U.S. Fish and Wildlife Service to Break Ground on “Green” Aquatic Conservation and Education Center
March 14, 2011
Richard Shelton, Manager, 870-625-3912
Tom MacKenzie, USFWS, Tom_MacKenzie@fws.gov, 404/679-7291.
LEED Silver certification logo. Credit: USGBC.
Mammoth Spring National Fish Hatchery, in Mammoth Spring, Arkansas, will soon be home to one of the most energy efficient buildings ever built by the U.S. Fish and Wildlife Service.
A ground-breaking ceremony will take place at the future site of the Aquatic Conservation and Education Center on March 23, 2011. The event begins at 10:00 a.m. at the hatchery, located at 302 Fish Hatchery Lane. The public is invited to attend.
The center will feature energy-efficient mechanical and electrical systems, recycled and locally available building materials, educational exhibits and meeting space, storm water capture and re-use, and native plantings. It is expected to achieve Leadership in Energy and Environmental Design (LEED) Silver certification. Click to view a sketch of the building plan.
“But we’re shooting for Gold certification,” said Richard Shelton, manager of the hatchery for the past 26 years. “This building will be the bricks-and-mortar embodiment of our conservation mission. We are really proud of the design.”
LEED is an internationally recognized green building certification system. In addition to its sustainable design features, the center will include an environmental education classroom, retail sales space, additional office space, fish habitat displays and interpretive exhibits, and outdoor features such as a display pond and viewing areas.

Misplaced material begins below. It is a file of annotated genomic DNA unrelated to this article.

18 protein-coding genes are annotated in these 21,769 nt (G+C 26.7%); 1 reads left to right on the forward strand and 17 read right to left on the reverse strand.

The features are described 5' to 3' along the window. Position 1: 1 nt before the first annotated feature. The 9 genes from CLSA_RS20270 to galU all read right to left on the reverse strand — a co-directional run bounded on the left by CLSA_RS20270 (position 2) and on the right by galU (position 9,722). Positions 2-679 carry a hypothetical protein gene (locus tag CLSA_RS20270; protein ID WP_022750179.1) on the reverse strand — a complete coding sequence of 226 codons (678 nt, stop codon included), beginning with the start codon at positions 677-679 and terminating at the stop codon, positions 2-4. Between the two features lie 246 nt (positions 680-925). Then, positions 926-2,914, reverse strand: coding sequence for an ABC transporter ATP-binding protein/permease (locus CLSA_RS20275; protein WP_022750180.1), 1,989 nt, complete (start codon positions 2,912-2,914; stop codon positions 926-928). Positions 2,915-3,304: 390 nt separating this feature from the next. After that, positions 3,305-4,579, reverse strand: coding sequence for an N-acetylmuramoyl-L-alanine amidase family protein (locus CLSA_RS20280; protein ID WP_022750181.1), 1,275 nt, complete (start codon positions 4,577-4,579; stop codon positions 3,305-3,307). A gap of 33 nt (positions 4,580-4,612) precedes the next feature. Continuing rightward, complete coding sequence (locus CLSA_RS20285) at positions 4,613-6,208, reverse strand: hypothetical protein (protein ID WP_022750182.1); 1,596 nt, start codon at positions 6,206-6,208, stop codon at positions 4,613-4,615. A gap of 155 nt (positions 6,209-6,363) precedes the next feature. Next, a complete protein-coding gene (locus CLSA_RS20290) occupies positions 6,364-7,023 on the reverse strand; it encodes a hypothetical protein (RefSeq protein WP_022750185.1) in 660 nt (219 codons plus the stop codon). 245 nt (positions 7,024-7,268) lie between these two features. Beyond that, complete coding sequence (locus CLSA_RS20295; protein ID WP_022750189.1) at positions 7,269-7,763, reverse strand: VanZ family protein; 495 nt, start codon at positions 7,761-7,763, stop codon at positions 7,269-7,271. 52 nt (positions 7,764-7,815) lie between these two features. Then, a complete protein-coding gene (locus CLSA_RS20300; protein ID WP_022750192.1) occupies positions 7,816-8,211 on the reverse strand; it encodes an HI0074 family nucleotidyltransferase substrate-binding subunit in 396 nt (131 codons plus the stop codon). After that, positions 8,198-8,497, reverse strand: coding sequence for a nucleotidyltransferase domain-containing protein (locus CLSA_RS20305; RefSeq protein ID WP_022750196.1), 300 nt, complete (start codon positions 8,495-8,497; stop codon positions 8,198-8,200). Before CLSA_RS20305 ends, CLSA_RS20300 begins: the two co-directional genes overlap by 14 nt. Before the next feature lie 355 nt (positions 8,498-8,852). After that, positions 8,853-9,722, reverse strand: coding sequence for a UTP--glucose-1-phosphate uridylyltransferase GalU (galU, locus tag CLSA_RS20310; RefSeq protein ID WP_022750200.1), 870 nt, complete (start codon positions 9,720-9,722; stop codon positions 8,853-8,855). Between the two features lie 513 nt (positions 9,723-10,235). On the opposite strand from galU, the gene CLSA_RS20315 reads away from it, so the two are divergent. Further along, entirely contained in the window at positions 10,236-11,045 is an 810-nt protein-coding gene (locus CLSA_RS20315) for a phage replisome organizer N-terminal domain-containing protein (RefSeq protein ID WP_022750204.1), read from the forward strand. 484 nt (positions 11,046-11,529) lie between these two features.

“This new state-of-the-art center will be something that the community can be proud of, a place where people, and especially children, can connect with nature and learn about conservation and environmental issues,” said Secretary of the Interior Ken Salazar. “In addition, it will provide a boost to the local economy, creating new jobs with stimulus funds.”
American Recovery and Reinvestment Act (ARRA) funding enabled the project, which first received funds in 2005 for design and initial construction, to move forward and make the center a reality.
Mammoth Spring National Fish Hatchery has produced fish for fishing and population restoration for over a century. The hatchery was built in 1903, set where it is for the nearby railroad and the reliable, high-quality, gravity-flow water from one of the world’s largest springs. With its unique rearing system, the hatchery has the capability to produce a wide variety of aquatic species.
Mammoth Spring National Fish Hatchery is one of three National Fish Hatcheries in Arkansas together responsible for a total economic impact of $160.7 million and 1,765 jobs through their recreational fish production and stocking efforts. It is not part of the proposed FY 2012 budgetary proposals involving funding of mitigation hatcheries.
Visit http://www.fws.gov/mammothspring for more information about the hatchery.
The U.S. Fish and Wildlife Service is the principal federal agency responsible for conserving, protecting and enhancing fish, wildlife and plants and their habitats for the continuing benefit of the American people. Visit the Service’s websites at http://www.fws.gov and http://www.fws.gov/southeast .